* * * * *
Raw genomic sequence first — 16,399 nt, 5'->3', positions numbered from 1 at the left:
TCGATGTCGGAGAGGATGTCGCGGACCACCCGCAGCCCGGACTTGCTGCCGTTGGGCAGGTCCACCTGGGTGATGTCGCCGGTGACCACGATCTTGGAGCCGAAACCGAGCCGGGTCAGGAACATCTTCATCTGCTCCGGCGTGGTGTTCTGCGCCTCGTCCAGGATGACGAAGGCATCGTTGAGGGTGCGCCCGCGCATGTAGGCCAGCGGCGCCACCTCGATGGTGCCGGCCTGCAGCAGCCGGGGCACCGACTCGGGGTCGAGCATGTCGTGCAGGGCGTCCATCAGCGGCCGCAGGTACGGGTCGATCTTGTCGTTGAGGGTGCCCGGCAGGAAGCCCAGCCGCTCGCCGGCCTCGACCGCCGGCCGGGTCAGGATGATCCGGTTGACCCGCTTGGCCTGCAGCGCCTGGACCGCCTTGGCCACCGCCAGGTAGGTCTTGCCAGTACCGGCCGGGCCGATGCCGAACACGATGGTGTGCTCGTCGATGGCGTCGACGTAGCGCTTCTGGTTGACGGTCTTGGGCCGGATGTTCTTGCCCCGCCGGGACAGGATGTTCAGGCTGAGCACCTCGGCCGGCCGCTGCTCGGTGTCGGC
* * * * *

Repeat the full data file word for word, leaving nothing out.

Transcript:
Raw genomic sequence first — 16,399 nt, 5'->3', positions numbered from 1 at the left:
TCGATGTCGGAGAGGATGTCGCGGACCACCCGCAGCCCGGACTTGCTGCCGTTGGGCAGGTCCACCTGGGTGATGTCGCCGGTGACCACGATCTTGGAGCCGAAACCGAGCCGGGTCAGGAACATCTTCATCTGCTCCGGCGTGGTGTTCTGCGCCTCGTCCAGGATGACGAAGGCATCGTTGAGGGTGCGCCCGCGCATGTAGGCCAGCGGCGCCACCTCGATGGTGCCGGCCTGCAGCAGCCGGGGCACCGACTCGGGGTCGAGCATGTCGTGCAGGGCGTCCATCAGCGGCCGCAGGTACGGGTCGATCTTGTCGTTGAGGGTGCCCGGCAGGAAGCCCAGCCGCTCGCCGGCCTCGACCGCCGGCCGGGTCAGGATGATCCGGTTGACCCGCTTGGCCTGCAGCGCCTGGACCGCCTTGGCCACCGCCAGGTAGGTCTTGCCAGTACCGGCCGGGCCGATGCCGAACACGATGGTGTGCTCGTCGATGGCGTCGACGTAGCGCTTCTGGTTGACGGTCTTGGGCCGGATGTTCTTGCCCCGCCGGGACAGGATGTTCAGGCTGAGCACCTCGGCCGGCCGCTGCTCGGTGTCGGC